By Jo-Anne Clarke, Dean, Continuing Studies

"Tea is on," shouts Cam Culham, the learning support instructor at the English Language Centre’s Learning Centre. "Today is mint—come on in and help yourself." A seasoned language teacher and professional actor in Victoria, Cam is a natural community builder who has a gift for helping people connect. Each day he helps anywhere between 15 and 20 volunteers connect with 60 to 95 international students who come to the Learning Centre to hone their English language skills. For students of all levels, the Learning Centre is a safe place to learn and practice.

For volunteers like Jane Usher, it's an opportunity to put her experience and skills to use. "I have been volunteering at the well-run Learning Centre for eight years and it is the best volunteering job I have ever had. Not only do I enjoy meeting interesting students from around the world, but I also like the rewarding, sometimes challenging, process of assessing their levels of fluency and helping them to improve."

Brian Woodend is a retired high school ESL teacher and the resident expert in grammar and editing. He has been volunteering with the Learning Centre for 20 years. According to Brian, "Time flies when you are having fun—and it is fun! It really is. When I had been retired for a couple of years, I realized that I missed teaching something once in a while."

Although a number of volunteers are former teachers, it is certainly not required. All you need is an interest in meeting a wide variety of young people and a willingness to engage. And for those people who need some help getting started, the Learning Centre has plenty of resources to help. There are games to play, maps and brochures to refer to, teaching resources, and even a card set of conversation prompts to draw upon at each table.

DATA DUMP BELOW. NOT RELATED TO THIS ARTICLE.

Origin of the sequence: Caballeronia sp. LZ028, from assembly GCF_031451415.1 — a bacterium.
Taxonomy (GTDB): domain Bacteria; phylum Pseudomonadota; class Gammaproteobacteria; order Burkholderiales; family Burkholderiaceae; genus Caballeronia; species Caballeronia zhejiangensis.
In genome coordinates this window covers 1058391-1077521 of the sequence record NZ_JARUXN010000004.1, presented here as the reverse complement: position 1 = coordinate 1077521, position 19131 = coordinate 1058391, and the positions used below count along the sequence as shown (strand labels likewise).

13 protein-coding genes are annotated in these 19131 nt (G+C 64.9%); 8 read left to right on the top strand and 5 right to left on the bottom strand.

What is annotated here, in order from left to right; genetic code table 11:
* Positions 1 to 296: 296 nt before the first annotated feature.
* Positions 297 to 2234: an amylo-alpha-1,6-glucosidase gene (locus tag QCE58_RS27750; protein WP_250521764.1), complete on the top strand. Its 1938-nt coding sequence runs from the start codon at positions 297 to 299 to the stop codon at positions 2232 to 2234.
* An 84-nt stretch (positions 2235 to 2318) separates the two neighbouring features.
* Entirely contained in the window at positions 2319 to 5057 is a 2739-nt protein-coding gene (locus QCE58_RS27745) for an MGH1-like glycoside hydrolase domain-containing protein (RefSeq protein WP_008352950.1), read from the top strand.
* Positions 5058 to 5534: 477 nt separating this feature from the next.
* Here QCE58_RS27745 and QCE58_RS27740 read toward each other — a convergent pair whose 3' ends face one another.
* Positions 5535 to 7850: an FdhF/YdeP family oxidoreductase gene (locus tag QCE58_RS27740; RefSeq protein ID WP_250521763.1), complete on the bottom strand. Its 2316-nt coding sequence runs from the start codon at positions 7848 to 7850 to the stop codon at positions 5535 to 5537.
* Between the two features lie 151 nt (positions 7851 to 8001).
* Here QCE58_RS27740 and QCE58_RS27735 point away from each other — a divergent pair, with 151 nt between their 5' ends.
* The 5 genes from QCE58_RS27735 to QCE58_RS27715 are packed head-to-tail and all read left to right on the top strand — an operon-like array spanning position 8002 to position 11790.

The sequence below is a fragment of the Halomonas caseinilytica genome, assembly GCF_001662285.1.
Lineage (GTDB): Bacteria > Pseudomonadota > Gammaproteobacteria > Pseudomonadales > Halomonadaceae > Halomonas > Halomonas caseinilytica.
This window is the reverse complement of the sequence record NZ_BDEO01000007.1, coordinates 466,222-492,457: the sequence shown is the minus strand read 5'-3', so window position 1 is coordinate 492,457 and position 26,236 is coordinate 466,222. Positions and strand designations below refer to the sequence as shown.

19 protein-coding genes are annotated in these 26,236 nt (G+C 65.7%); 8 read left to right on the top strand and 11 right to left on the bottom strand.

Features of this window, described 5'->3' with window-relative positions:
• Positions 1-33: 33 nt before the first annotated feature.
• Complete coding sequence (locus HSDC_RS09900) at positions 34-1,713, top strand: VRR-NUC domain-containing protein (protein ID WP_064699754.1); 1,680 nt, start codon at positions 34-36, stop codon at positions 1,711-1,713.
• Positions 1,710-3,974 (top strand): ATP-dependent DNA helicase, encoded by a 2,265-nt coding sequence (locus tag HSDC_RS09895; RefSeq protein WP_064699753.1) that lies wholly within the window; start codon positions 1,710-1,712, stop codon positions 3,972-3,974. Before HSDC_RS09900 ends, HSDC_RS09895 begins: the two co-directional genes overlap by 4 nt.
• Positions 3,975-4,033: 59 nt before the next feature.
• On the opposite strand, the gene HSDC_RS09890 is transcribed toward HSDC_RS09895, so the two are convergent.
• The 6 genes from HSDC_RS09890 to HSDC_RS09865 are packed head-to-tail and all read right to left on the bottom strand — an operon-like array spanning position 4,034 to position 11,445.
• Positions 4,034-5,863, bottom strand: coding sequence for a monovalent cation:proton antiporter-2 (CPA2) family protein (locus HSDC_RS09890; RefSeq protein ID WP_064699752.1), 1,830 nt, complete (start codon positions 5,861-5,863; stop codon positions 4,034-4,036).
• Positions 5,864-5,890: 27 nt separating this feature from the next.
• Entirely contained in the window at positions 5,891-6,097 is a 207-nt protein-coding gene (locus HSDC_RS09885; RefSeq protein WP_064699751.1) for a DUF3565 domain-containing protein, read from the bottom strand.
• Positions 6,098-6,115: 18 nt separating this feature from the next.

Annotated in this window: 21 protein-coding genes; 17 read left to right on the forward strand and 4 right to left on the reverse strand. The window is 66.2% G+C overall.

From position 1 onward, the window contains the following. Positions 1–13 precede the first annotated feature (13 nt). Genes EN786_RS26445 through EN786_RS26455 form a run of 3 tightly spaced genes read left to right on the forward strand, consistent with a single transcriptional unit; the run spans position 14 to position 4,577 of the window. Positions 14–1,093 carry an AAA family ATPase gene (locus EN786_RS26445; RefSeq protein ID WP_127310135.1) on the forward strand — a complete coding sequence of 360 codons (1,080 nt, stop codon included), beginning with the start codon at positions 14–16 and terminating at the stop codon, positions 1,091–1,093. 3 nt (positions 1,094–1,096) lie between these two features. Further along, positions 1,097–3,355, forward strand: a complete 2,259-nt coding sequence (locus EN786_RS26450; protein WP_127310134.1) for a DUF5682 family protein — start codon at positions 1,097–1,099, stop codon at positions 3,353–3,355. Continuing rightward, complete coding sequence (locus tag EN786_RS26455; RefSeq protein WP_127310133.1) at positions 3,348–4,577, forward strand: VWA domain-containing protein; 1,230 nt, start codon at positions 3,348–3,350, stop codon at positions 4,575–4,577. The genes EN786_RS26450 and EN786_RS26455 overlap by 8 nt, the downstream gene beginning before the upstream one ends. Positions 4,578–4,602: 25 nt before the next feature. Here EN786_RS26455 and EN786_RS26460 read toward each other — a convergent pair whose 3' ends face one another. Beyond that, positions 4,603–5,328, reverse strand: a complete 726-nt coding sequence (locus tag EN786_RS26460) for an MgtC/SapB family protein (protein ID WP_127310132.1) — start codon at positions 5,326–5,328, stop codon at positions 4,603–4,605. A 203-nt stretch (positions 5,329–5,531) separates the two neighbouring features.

Some volunteers, like Bill Radlein, are regulars who have made the Learning Centre part of their weekly routine. Bill is the Learning Centre's very first volunteer and after 29 years, he still enjoys meeting young people and swapping stories.

It isn't what you say that maters in the long run, but how you make others feel.

For others like Pam Munch, the flexibility to drop in is a real asset. "I am not committed to a particular day to volunteer, but the day I work will guarantee me the joy of seeing a set of friends (some even older than I) who have pulled themselves out of warm beds to take a bus, walk or drive to the Learning Center, only to be greeted with a pot of warm tea by Cam. He always remembers names and makes us volunteers understand by example that it isn’t what you say that matters in the long run but how you make others feel."

This feeling of community is really the magic of the Learning Centre; it's a place where everyone feels welcome, respected and valued. Beverly Suzuki started volunteering with the English language programs three years ago. Reflecting on her experience, she says, "I am encouraged when I see the students mixing with each other, learning about each other's countries and cultures. I picture them returning to their home countries and being ambassadors for tolerance, respect, and understanding of different cultures and peoples. Since meeting so many young people from the English language programs, I have become more optimistic about the future." What could be better than that?

The Learning Centre is open from 10 am to 4 pm Monday through Thursday and located on the second floor of UVic's Continuing Studies Building. If you are interested in volunteering, email us at tlcelc@uvic.ca or drop in for tea.

 


  • Posted Dec. 3, 2019